Or what one unit this year will look like...
I’ve written previously about my struggles with last year’s new structures in my class. In short, my class was too prescriptive and a bit of the richness of wrestling with primary source documents together was lost when some of that wrestling was done asynchronously.
There were some good things, though, that came out of last year’s experiments. Things that I’m keeping for this year. I’m still done with homework. No more. Done. Period. No homework is staying. I also had elements of my class running synchronously last year. In these ‘the whole class together’ times, we worked together on bigger historical thinking activities: we did Socratic Seminars, inquiries, and structured academic controversies. The richness of doing these activities synchronously isn’t something I want to lose. And I won’t.
What’s new this year? 1:1 Chromebooks. A student teacher. No tests. More student-centered. This is my put up or shut up year. What do I believe education should be about? Well, why doesn’t my class reflect that? This is that year that my class jumps way closer to my beliefs about what education could - and should - be about.
|Students working UNDER desks. Because, well, why not?|
So, now that I’ve just about finished up my first content unit of the year, what did the content part of class look like? (The content part of class as opposed to the historical thinking part or the writing part.) We started the Russian Revolution unit crowd-sourcing knowledge about big areas of the Russian Revolution and Stalin’s rise to and use of power. I’ve blogged about this here. After crowd-sourcing this information, students went back over the documents their classmates created and came up with their own inquiry questions to research that were based within the Russian Revolution. Check out the directions my students went through to do this here.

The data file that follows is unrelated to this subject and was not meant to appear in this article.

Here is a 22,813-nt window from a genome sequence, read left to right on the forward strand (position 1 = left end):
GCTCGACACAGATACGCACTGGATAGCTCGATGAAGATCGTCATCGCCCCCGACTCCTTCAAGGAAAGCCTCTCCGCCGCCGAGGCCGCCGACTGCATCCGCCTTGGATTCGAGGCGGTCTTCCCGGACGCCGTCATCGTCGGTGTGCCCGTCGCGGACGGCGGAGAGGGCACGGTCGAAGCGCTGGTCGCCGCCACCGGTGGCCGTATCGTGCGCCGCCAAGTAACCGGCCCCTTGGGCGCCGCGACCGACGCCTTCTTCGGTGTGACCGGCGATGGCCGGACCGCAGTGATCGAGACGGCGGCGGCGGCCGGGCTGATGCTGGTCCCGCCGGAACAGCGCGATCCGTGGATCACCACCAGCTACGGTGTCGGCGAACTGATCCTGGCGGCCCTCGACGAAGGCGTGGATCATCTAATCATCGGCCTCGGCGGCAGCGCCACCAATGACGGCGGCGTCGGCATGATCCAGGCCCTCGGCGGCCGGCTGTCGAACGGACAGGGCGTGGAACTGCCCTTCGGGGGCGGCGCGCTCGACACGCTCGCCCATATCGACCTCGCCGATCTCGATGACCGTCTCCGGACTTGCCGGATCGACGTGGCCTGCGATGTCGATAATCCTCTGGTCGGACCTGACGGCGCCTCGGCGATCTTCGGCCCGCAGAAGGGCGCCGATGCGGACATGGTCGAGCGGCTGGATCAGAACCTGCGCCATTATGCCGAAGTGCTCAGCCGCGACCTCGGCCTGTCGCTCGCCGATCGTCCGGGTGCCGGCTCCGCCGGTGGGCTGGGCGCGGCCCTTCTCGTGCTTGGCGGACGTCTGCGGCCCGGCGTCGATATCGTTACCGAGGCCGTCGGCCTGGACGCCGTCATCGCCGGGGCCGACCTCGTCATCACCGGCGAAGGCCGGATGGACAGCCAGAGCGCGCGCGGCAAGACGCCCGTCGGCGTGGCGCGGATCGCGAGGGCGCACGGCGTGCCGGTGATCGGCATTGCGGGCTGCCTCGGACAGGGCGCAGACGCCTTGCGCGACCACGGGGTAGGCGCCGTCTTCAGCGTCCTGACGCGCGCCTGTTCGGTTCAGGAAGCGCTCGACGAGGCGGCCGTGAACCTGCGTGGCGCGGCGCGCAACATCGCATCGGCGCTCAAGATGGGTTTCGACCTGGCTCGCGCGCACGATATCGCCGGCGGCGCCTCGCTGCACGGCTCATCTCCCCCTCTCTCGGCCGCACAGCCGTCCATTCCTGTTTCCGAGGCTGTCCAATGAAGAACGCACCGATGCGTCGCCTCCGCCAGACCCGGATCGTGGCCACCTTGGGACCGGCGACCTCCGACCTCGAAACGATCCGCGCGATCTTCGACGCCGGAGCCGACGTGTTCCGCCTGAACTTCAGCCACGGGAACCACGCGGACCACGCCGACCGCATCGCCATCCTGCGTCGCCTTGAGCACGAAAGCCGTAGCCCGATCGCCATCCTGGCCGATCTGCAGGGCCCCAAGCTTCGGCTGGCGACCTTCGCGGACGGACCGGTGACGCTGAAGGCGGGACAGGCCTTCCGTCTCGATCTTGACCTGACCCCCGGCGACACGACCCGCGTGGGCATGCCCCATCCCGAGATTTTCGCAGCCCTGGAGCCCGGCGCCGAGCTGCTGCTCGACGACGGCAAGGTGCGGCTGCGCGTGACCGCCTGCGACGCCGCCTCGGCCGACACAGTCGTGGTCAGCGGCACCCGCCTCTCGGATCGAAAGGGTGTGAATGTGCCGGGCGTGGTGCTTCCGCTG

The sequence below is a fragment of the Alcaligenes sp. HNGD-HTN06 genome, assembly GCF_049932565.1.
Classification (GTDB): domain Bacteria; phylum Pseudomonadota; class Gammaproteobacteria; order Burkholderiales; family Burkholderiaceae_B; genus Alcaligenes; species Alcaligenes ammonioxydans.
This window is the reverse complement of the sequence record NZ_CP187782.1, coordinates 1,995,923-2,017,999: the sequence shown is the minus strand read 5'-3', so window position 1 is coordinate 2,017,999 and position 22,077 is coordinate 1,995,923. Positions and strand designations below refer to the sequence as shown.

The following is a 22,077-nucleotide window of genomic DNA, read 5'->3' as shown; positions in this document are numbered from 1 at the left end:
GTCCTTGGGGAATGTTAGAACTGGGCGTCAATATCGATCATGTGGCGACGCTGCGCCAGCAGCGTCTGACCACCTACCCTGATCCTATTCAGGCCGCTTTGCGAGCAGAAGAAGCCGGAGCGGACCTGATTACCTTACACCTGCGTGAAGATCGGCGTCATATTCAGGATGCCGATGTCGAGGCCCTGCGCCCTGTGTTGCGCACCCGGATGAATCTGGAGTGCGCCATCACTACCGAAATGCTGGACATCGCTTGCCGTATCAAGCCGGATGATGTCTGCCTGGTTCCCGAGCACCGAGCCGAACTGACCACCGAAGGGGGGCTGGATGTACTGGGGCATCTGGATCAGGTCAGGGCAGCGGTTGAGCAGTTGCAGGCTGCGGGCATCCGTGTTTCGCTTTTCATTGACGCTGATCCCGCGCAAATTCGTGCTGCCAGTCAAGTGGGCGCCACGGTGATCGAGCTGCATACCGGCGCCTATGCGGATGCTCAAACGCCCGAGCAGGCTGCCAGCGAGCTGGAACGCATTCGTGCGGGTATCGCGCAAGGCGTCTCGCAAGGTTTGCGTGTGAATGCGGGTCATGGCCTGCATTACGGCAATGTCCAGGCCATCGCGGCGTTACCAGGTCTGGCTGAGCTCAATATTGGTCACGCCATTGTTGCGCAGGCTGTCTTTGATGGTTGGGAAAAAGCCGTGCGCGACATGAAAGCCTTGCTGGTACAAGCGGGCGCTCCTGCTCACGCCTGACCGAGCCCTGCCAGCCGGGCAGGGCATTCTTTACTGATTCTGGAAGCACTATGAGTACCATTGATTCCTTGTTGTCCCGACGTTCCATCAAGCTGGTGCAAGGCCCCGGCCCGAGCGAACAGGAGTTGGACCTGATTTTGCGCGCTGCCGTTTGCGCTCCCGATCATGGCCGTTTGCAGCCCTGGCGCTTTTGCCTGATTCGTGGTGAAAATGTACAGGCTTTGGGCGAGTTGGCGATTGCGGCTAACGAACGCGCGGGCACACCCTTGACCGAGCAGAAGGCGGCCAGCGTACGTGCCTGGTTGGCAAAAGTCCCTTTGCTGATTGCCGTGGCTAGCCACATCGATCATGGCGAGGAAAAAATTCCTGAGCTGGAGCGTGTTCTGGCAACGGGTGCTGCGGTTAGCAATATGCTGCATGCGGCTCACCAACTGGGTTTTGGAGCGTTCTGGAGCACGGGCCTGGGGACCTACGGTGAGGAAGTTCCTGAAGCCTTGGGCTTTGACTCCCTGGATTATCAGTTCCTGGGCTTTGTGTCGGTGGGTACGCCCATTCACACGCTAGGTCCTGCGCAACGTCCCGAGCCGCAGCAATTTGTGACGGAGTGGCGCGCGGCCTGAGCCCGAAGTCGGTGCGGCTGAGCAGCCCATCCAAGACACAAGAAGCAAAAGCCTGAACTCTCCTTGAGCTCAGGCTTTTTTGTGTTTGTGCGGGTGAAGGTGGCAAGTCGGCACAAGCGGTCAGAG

Students had a couple weeks to go out and do research. Presentations started today for them. They had to present their learning in 3-4 minutes then answer questions from their classmates. I’m fascinated to see how things unfold.
Really though I’m excited to hear from my students about their experience in this unit. Generally history classes are about a mile wide and inch deep - people focus on breadth of content coverage. Not this unit. This unit asks my kids to be an inch wide and some level of deep - maybe not a mile, but for some students close to that. I’m curious to see how this (somewhat militant) push towards student-centeredness sits with my kids. I’m excited to hear their feedback. I’m excited to recount my failures with them and explain how I’m going to learn from these failures and make the next unit better.
I’m excited to #FailForward!